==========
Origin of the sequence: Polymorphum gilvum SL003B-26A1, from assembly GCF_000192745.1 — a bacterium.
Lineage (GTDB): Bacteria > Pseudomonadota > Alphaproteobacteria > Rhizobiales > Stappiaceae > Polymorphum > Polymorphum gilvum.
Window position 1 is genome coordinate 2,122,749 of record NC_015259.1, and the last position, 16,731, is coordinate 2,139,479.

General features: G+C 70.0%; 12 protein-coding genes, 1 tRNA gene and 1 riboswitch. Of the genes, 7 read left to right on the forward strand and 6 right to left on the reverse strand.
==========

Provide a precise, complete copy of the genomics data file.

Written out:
Origin of the sequence: Polymorphum gilvum SL003B-26A1, from assembly GCF_000192745.1 — a bacterium.
Lineage (GTDB): Bacteria > Pseudomonadota > Alphaproteobacteria > Rhizobiales > Stappiaceae > Polymorphum > Polymorphum gilvum.
Window position 1 is genome coordinate 2,122,749 of record NC_015259.1, and the last position, 16,731, is coordinate 2,139,479.

General features: G+C 70.0%; 12 protein-coding genes, 1 tRNA gene and 1 riboswitch. Of the genes, 7 read left to right on the forward strand and 6 right to left on the reverse strand.